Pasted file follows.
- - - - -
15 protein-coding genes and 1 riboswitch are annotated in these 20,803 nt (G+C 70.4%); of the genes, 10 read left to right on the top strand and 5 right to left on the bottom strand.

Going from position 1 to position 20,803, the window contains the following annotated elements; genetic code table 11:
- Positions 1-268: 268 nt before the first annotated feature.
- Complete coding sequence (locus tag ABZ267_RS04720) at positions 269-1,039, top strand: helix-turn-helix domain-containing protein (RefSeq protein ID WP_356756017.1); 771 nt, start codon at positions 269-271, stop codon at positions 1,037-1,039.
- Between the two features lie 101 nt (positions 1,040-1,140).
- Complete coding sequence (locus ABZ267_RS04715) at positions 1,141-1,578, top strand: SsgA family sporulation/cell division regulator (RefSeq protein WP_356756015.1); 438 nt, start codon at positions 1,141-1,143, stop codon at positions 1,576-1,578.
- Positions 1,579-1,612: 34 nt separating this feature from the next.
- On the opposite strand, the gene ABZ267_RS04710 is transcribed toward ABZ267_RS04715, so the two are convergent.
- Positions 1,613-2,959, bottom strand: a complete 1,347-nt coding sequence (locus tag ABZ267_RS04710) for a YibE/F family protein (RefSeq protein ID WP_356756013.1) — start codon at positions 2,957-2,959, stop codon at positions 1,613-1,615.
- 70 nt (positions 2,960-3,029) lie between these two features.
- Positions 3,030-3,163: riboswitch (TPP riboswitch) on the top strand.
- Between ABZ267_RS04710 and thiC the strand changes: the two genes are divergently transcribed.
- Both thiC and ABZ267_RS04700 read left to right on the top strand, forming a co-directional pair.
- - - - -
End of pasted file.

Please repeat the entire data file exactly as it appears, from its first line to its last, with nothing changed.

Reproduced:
15 protein-coding genes and 1 riboswitch are annotated in these 20,803 nt (G+C 70.4%); of the genes, 10 read left to right on the top strand and 5 right to left on the bottom strand.

Going from position 1 to position 20,803, the window contains the following annotated elements; genetic code table 11:
- Positions 1-268: 268 nt before the first annotated feature.
- Complete coding sequence (locus tag ABZ267_RS04720) at positions 269-1,039, top strand: helix-turn-helix domain-containing protein (RefSeq protein ID WP_356756017.1); 771 nt, start codon at positions 269-271, stop codon at positions 1,037-1,039.
- Between the two features lie 101 nt (positions 1,040-1,140).
- Complete coding sequence (locus ABZ267_RS04715) at positions 1,141-1,578, top strand: SsgA family sporulation/cell division regulator (RefSeq protein WP_356756015.1); 438 nt, start codon at positions 1,141-1,143, stop codon at positions 1,576-1,578.
- Positions 1,579-1,612: 34 nt separating this feature from the next.
- On the opposite strand, the gene ABZ267_RS04710 is transcribed toward ABZ267_RS04715, so the two are convergent.
- Positions 1,613-2,959, bottom strand: a complete 1,347-nt coding sequence (locus tag ABZ267_RS04710) for a YibE/F family protein (RefSeq protein ID WP_356756013.1) — start codon at positions 2,957-2,959, stop codon at positions 1,613-1,615.
- 70 nt (positions 2,960-3,029) lie between these two features.
- Positions 3,030-3,163: riboswitch (TPP riboswitch) on the top strand.
- Between ABZ267_RS04710 and thiC the strand changes: the two genes are divergently transcribed.
- Both thiC and ABZ267_RS04700 read left to right on the top strand, forming a co-directional pair.